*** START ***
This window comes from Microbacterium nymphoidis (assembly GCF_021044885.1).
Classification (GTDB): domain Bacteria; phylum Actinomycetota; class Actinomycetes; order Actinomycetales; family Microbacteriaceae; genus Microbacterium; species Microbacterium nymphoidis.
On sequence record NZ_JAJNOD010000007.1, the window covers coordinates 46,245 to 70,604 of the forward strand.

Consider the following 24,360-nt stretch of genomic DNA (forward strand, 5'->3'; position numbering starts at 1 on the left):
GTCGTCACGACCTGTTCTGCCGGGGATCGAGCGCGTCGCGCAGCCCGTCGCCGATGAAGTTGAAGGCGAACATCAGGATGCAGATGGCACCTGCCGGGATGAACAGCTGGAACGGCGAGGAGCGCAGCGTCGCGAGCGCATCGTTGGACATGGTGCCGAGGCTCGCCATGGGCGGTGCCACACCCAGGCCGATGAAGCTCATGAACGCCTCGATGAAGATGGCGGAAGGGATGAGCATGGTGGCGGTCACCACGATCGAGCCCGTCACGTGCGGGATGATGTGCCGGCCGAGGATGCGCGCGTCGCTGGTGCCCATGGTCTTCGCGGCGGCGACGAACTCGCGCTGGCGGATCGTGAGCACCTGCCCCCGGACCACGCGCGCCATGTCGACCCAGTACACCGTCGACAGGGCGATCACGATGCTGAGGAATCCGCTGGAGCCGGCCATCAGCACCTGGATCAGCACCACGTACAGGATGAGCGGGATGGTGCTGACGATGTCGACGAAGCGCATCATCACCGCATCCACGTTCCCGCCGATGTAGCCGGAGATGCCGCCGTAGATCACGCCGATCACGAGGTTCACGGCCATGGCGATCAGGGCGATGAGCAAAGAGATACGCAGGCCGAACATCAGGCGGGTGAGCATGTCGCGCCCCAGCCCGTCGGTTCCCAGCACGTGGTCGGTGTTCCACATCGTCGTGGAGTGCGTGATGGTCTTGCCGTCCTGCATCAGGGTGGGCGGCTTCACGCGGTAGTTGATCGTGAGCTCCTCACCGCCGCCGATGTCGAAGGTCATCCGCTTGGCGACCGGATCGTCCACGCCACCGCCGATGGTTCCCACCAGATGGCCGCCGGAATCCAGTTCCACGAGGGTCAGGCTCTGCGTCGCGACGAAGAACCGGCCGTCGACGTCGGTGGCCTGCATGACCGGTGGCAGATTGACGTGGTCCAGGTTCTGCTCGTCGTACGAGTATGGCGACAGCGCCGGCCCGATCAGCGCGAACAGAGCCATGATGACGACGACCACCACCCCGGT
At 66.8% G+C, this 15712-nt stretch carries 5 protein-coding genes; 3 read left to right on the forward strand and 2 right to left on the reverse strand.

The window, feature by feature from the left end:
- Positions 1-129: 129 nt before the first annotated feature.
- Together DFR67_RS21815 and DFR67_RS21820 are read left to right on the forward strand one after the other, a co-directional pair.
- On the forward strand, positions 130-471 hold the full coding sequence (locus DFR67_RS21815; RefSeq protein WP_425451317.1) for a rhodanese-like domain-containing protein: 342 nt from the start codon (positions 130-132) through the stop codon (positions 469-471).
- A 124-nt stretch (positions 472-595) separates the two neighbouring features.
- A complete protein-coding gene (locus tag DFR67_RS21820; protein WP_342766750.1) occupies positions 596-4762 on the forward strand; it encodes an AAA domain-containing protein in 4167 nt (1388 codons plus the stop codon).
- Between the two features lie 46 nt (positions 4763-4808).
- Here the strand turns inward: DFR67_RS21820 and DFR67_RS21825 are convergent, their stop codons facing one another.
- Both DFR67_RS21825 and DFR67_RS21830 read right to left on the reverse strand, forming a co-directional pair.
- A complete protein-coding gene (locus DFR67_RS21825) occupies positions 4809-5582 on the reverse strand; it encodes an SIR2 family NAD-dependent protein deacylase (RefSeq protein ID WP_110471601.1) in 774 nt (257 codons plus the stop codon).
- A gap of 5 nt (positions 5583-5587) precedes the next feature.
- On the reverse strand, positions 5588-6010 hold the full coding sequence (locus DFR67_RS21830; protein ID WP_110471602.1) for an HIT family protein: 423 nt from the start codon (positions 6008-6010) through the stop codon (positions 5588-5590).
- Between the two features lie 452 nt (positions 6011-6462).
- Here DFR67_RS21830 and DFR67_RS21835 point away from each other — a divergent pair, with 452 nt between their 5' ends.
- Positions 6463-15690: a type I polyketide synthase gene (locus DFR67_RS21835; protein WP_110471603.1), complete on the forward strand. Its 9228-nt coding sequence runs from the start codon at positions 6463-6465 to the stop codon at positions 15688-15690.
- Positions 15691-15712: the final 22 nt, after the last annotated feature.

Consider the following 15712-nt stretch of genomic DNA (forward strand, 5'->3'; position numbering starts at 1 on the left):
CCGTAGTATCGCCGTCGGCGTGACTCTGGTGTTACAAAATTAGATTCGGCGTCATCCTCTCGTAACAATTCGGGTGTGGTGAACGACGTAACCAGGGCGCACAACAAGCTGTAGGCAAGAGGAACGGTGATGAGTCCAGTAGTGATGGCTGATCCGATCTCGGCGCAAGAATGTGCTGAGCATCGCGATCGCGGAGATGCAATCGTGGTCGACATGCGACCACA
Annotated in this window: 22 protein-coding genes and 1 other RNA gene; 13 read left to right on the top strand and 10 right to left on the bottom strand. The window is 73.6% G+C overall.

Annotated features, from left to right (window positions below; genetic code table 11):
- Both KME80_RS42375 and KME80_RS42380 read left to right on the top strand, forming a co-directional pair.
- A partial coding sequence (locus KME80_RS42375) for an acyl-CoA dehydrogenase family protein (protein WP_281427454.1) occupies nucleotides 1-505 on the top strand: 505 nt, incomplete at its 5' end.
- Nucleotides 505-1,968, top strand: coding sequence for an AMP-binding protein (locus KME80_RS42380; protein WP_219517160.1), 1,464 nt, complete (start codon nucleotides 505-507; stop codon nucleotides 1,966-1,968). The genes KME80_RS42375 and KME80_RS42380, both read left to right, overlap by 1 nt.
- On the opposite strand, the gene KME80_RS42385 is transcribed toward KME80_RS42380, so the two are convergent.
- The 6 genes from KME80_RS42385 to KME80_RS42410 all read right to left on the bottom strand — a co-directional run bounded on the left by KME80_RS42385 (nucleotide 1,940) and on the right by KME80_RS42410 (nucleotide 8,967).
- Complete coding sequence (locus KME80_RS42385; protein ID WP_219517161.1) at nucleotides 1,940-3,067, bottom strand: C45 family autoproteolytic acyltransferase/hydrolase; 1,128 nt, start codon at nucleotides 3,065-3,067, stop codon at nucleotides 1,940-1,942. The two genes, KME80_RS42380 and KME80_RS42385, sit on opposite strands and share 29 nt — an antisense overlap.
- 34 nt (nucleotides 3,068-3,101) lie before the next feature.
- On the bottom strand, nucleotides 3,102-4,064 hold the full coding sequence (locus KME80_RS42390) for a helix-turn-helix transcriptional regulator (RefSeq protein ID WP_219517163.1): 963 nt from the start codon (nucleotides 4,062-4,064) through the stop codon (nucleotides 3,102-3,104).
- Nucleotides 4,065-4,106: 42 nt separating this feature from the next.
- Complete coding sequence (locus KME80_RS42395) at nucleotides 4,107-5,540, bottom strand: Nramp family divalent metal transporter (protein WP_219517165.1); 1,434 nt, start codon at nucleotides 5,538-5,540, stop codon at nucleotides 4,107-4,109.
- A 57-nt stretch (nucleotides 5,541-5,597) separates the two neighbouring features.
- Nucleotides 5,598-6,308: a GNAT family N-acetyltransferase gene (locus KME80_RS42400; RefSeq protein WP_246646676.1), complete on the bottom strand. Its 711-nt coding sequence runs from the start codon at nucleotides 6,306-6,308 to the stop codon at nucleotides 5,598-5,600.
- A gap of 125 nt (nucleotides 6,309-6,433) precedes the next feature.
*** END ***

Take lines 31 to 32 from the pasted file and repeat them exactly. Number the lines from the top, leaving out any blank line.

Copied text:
- The 6 genes from KME80_RS42385 to KME80_RS42410 all read right to left on the bottom strand — a co-directional run bounded on the left by KME80_RS42385 (nucleotide 1,940) and on the right by KME80_RS42410 (nucleotide 8,967).
- Complete coding sequence (locus KME80_RS42385; protein ID WP_219517161.1) at nucleotides 1,940-3,067, bottom strand: C45 family autoproteolytic acyltransferase/hydrolase; 1,128 nt, start codon at nucleotides 3,065-3,067, stop codon at nucleotides 1,940-1,942. The two genes, KME80_RS42380 and KME80_RS42385, sit on opposite strands and share 29 nt — an antisense overlap.